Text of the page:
Consider its use overseas. In Britain, social commentator David Goodhart cites prominent activists, such as Lee Jasper and Joseph Harker of The Guardian: “Racism, they argue, is prejudice combined with power”, implying that non-whites can’t be racists. Goodhart concludes that “the idea that non-white people can’t be racist towards white people or other non-white people is true only if you twist the definition of racism to fit the thesis [that minorities cannot be racist] at least in the everyday sense of having a negative presumption about someone based on their race.”10 The racism-is-power argument also has problems special to Australia.
Firstly, minorities do very well in Australia, a country that has accepted and absorbed millions of immigrants over the last decades. Immigrants enjoy full political and civil rights. It is true that many indigenous peoples are struggling with economic and health disabilities, but it is not at all clear that the larger society is culpable. Australian governments spend double per capita on indigenous welfare than on non-indigenous welfare. Indigenous land claims have spread across the continent and a separatist indigenous nationalism is growing, generally supported by mainstream parties.11 Those factors resemble generosity, not oppression.
Secondly, it is not true that Anglo Australia is always dominant or that its position is secure. In 1947 Anglos constituted 89.7 percent of the population.12 Now, in 2017, they are about 68 percent, according to the Human Rights Commission.13 Kevin Dunn rails against Australia’s ethnic hierarchy, which he thinks privileges Anglo males. But Anglos and whites in general are rapidly being reduced to minority status due to bipartisan immigration policies imposed by the major parties and the cultural establishment. If Anglos are dominant and racist, as Dunn insists, why have they been cowed and silenced by political correctness? There is no doubt that Anglo-Australians are the prime target of the human rights apparatus. As observed by Stephen Chavura, a political scientist at Macquarie University, “Multicultural discourse is about silencing any who would dare to criticise the way immigration and integration have been conducted since mass immigration shifted from Europe to Asia and the Middle East in the mid to late 1970s.”14 Anglo-Australians look very much like a subaltern ethnic group, leaderless and prevented from complaining even while losing their country.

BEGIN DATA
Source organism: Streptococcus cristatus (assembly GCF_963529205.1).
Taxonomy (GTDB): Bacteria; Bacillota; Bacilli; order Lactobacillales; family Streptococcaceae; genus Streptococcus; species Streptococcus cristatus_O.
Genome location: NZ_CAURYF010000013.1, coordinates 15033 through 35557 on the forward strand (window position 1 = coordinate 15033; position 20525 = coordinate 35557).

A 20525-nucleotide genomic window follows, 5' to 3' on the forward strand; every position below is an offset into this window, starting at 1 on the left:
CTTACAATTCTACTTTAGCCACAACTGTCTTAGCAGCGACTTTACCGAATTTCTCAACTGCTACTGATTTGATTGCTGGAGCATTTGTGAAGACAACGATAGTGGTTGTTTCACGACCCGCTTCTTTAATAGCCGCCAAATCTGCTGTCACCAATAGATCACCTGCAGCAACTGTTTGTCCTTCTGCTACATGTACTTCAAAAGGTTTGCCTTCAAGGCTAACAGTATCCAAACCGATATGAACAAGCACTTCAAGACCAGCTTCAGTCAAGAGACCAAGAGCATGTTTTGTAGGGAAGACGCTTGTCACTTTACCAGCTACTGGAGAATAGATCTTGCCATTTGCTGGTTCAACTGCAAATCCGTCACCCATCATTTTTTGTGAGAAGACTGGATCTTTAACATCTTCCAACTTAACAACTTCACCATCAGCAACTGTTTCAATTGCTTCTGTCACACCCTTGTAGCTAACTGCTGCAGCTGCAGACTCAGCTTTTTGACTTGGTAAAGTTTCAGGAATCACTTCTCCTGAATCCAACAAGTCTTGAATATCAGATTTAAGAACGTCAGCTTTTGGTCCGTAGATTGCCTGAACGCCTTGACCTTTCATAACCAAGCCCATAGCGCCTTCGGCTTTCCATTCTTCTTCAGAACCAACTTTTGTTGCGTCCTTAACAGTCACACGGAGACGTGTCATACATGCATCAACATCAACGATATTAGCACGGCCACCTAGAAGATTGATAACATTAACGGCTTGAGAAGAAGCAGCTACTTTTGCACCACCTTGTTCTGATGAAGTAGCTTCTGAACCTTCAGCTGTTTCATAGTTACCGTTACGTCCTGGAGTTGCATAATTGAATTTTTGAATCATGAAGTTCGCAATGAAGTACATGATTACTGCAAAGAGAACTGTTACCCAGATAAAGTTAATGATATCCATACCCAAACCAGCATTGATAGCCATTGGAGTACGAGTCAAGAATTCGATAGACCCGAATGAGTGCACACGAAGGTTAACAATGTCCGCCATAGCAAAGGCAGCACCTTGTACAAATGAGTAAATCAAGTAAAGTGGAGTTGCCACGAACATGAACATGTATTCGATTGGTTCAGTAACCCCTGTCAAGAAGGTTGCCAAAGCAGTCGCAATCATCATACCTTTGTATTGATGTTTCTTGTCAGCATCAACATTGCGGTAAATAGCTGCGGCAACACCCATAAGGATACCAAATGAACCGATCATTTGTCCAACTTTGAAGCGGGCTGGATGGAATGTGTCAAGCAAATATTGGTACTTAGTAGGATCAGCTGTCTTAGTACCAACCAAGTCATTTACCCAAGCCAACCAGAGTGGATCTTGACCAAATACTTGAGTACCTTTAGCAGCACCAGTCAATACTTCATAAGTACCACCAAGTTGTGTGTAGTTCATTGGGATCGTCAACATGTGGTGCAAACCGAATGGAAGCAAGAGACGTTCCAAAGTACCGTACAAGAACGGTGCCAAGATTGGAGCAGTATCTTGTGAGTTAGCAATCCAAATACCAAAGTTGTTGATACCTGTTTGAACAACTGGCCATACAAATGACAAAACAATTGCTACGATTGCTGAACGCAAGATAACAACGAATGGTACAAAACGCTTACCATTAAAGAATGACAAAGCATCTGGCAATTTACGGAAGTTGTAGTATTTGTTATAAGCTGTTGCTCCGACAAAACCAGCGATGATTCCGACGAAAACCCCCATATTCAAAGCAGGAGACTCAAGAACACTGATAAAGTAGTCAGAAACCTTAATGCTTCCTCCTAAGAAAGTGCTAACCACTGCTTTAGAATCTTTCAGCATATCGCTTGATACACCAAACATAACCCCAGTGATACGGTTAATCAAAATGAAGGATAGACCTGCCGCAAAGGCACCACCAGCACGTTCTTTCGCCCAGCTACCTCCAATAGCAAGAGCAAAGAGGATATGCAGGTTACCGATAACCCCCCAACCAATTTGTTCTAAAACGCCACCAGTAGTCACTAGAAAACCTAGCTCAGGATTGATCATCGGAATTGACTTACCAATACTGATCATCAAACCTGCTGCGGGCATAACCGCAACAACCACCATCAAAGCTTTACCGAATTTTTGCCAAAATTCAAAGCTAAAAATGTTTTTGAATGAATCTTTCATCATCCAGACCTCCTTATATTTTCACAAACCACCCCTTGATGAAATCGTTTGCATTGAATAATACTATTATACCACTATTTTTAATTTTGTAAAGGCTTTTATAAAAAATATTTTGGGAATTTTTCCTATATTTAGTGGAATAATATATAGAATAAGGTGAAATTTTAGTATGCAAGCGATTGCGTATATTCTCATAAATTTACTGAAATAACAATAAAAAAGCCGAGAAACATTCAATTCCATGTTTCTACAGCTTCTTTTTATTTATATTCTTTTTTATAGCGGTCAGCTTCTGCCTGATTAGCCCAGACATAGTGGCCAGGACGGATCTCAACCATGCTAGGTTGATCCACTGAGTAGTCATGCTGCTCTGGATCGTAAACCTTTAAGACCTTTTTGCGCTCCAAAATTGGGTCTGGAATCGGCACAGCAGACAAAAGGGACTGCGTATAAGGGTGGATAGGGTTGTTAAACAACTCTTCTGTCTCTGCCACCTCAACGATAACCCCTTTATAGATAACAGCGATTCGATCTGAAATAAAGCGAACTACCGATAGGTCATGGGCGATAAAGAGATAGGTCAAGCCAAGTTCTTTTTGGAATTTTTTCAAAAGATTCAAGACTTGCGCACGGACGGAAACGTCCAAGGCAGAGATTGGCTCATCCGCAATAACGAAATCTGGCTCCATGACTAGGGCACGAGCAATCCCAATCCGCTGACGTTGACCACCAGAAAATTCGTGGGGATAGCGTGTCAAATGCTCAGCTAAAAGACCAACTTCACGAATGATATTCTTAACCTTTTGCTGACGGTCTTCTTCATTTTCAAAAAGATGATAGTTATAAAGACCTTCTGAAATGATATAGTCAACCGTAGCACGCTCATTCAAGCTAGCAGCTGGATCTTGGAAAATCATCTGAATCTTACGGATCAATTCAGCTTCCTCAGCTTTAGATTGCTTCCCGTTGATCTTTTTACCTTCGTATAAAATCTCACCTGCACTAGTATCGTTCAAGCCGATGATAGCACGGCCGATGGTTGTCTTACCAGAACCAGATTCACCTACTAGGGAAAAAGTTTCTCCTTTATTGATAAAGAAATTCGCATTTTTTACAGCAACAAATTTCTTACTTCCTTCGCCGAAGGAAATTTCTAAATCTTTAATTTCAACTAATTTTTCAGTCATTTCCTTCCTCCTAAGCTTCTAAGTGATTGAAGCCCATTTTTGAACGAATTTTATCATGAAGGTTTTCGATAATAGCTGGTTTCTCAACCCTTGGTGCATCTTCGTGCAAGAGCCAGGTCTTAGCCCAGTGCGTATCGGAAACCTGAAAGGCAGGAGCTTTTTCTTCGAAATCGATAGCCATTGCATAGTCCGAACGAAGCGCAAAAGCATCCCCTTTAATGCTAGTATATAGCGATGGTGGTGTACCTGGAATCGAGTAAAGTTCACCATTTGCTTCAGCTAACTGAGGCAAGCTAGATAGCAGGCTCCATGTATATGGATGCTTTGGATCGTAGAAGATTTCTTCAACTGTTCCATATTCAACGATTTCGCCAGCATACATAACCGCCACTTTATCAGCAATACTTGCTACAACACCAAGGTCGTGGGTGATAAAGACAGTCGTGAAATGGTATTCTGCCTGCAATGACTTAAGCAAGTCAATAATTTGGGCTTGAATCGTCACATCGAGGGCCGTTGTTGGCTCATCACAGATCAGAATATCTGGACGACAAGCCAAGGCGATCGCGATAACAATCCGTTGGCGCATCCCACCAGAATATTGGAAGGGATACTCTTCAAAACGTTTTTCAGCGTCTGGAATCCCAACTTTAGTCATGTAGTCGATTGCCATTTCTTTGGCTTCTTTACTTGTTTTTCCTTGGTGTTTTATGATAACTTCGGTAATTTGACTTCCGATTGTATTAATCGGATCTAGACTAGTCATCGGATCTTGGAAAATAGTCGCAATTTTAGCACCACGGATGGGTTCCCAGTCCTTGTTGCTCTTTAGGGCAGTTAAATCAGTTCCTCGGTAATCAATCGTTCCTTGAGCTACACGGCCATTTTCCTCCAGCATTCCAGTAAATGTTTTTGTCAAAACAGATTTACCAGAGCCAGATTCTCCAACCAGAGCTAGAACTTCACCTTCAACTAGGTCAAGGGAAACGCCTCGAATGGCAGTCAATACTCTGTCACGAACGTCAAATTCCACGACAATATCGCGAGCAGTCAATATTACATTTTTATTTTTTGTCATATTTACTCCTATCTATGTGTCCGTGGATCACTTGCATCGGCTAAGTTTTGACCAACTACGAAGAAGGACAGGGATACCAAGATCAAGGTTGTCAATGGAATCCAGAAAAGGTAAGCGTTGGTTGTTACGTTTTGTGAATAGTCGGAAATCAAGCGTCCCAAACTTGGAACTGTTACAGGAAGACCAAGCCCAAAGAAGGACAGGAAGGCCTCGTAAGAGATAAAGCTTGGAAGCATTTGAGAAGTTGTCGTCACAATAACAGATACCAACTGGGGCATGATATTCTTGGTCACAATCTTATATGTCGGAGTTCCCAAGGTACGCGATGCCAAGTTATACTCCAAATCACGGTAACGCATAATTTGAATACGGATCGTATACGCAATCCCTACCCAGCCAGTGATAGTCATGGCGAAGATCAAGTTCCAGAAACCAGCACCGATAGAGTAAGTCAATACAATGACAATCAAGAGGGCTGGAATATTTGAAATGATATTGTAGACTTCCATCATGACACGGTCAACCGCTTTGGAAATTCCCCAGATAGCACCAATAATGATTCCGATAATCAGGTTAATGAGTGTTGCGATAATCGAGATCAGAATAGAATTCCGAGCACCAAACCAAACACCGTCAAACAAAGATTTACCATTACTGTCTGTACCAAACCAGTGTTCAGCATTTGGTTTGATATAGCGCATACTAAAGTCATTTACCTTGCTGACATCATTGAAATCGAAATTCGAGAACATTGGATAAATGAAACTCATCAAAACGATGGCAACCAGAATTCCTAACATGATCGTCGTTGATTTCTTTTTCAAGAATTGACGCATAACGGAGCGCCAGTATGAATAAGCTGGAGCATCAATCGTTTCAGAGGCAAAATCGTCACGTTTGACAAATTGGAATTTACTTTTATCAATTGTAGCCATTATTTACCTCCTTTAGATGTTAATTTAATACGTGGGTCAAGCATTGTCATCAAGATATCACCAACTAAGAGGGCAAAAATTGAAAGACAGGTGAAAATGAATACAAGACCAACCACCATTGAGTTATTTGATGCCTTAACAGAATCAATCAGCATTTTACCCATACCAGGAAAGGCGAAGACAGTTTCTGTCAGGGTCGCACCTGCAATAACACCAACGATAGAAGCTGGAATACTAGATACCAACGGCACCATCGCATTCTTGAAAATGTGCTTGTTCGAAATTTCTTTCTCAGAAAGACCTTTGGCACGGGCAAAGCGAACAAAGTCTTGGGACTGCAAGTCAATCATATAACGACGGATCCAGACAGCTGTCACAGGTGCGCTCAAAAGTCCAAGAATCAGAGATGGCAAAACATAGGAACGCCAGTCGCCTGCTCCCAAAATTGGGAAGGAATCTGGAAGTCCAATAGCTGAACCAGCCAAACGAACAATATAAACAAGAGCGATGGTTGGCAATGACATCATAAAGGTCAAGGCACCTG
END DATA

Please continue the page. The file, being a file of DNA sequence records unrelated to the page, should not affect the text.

Externally Australia’s situation resembles Israel’s, a country in proximity to much larger populations belonging to a different civilisation. Both countries are diverse. The Anglo-derived community is to Australia what Jews are to Israel, the heart of national identity. Both populations’ destiny is irrevocably tied to their nation’s security. Anglos and through them indigenous peoples would lose their national independence if Australia fell under foreign domination, because Australia is their only homeland. That might help explain why 94 percent of the Defence Forces, all volunteers, are of Anglo-Celtic descent.15
The pattern of ethnic bias described above resembles that of Allan Ashbolt, the initiator of the Marxist take-over of ABC news and current affairs in the 1960s. Ashbolt showed antipathy to Anglo Australia. He vilified Australia’s national character for showing “Xenophobia, cultural isolationism, grotesque gentility […] false masculinity (where a capacity for beer-swilling is the measure of courage and stamina), aggressive racism and other gaucheries and crudities arising from the inchoate spirit of nationalism”. He thought these failings were revealed by “Marxian criticism […] of the superstructure”.16